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Why St. Paul VI started the World Day of Peace on January 1


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Philip Kosloski - published on 12/30/22

The first World Day of Peace was on January 1, 1968, inaugurated by St. Paul VI.

In the Catholic Church, January 1 is known as the “World Day of Peace,” and is a day when the pope expresses his prayer for peace in the world.

This tradition started on January 1, 1968, and was started by Pope St. Paul VI.

Pope Paul explained his hope for this annual observance in his first message for the World Day of Peace.

We address Ourself to all men of good will to exhort them to celebrate “The Day of Peace” throughout the world, on the first day of the year, January 1, 1968. It is Our desire that then, every year, this commemoration be repeated as a hope and as a promise, at the beginning of the calendar which measures and outlines the path of human life in time, that Peace with its just and beneficent equilibrium may dominate the development of events to come.

St. Paul VI believed that by starting the year off with a day of peace, it would focus the world’s attention in praying and working for peace in the New Year.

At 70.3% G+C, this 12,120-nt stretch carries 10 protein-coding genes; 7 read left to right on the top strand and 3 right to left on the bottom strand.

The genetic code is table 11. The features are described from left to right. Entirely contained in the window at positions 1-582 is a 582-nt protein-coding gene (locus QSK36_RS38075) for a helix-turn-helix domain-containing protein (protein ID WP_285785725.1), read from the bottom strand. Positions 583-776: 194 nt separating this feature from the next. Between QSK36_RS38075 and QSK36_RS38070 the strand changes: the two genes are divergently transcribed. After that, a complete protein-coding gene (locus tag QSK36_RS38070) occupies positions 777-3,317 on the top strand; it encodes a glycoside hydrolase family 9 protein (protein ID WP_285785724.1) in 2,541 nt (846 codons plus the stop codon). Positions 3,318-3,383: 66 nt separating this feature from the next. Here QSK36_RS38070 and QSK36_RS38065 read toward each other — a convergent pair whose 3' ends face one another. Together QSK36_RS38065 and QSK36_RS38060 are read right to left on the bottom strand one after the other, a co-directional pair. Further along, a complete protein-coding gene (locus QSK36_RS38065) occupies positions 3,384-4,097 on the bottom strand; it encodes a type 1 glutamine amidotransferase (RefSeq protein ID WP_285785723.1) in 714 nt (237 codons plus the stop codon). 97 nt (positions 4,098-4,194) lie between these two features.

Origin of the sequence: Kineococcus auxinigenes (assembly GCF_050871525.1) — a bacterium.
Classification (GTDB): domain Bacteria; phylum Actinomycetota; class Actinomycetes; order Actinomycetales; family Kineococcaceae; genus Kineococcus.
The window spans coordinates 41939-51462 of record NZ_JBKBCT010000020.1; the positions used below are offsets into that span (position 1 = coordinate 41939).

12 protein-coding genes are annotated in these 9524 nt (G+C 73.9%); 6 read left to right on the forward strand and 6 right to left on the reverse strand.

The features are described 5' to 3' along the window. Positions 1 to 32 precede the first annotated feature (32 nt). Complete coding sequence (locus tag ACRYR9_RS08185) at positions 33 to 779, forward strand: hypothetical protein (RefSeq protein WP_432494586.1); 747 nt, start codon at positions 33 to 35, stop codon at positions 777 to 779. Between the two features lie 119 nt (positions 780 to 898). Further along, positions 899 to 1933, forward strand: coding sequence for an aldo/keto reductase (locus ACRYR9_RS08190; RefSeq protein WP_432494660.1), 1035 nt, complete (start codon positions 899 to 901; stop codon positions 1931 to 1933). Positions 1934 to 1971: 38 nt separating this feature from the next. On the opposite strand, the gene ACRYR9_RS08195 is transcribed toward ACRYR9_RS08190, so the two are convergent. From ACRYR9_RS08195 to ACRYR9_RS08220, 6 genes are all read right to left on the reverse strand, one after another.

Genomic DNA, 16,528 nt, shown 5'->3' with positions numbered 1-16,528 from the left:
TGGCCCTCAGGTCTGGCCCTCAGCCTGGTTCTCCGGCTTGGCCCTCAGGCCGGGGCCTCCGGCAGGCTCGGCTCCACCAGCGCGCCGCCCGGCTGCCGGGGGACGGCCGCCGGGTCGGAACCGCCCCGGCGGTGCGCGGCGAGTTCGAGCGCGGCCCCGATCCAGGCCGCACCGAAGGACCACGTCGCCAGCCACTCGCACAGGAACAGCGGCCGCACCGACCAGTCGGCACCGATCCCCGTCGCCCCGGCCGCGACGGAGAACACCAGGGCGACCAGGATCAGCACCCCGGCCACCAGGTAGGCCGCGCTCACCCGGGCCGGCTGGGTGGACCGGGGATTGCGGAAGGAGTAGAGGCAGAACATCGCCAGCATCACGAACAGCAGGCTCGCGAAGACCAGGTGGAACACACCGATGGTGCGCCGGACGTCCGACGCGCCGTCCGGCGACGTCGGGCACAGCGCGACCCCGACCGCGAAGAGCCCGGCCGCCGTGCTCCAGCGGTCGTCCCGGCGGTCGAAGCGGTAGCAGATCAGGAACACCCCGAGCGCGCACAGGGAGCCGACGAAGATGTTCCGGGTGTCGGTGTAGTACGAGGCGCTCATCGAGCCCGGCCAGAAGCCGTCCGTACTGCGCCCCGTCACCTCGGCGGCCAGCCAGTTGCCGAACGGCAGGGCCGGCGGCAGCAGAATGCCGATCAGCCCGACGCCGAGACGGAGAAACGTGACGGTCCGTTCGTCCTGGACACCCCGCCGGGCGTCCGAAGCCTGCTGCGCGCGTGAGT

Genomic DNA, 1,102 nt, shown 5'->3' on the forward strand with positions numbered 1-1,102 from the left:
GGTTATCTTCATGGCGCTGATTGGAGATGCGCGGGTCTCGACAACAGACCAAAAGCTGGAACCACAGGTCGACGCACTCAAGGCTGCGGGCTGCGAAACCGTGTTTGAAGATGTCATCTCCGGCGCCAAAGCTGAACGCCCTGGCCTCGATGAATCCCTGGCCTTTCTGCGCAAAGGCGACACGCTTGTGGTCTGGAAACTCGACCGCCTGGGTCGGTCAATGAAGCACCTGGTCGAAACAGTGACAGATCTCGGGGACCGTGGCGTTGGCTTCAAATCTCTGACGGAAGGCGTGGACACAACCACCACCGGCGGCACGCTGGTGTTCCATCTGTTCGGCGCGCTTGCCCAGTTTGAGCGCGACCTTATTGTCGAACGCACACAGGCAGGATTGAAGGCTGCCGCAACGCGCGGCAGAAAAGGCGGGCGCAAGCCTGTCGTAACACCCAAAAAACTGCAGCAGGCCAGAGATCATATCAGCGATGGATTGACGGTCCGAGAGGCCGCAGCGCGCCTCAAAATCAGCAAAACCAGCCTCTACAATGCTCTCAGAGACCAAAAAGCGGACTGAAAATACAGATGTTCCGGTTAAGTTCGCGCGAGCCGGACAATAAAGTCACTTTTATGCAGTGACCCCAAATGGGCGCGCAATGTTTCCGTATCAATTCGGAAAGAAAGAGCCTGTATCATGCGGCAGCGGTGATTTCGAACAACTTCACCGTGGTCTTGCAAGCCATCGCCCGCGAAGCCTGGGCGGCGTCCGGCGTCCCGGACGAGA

He also hoped this day would be accepted by everyone, not only Catholics.

The Catholic Church, with the intention of service and of example, simply wishes to “launch the idea,” in the hope that it may not only receive the widest consent of the civilized world, but that such an idea may find everywhere numerous promoters, able and capable of impressing on the “Day of Peace,” to be celebrated on the first day of every new year, that sincere and strong character of conscious humanity, redeemed from its sad and fatal bellicose conflicts, which will give to the history of the world a more happy, ordered and civilized development.

At the same time, he did not want this day to be merely the expression of hollow words of peace, but a sincere commitment to true and lasting peace.

A warning must be kept in mind. Peace cannot be based on a false rhetoric of words which are welcomed because they answer to the deep, genuine aspirations of humanity, but which can also serve, and unfortunately have sometimes served, to hide the lack of true spirit and of real intentions for peace, if not indeed to mask sentiments and actions of oppression and party interests.

It is, therefore, to true Peace, to just and balanced Peace, in the sincere recognition of the rights of the human person and of the independence of the individual nations, that We invite men of wisdom and strength to dedicate this Day.

All the popes after St. Paul VI have observed this day, and it has truly become a “World Day of Peace,” when millions of people around the globe pray for peace.

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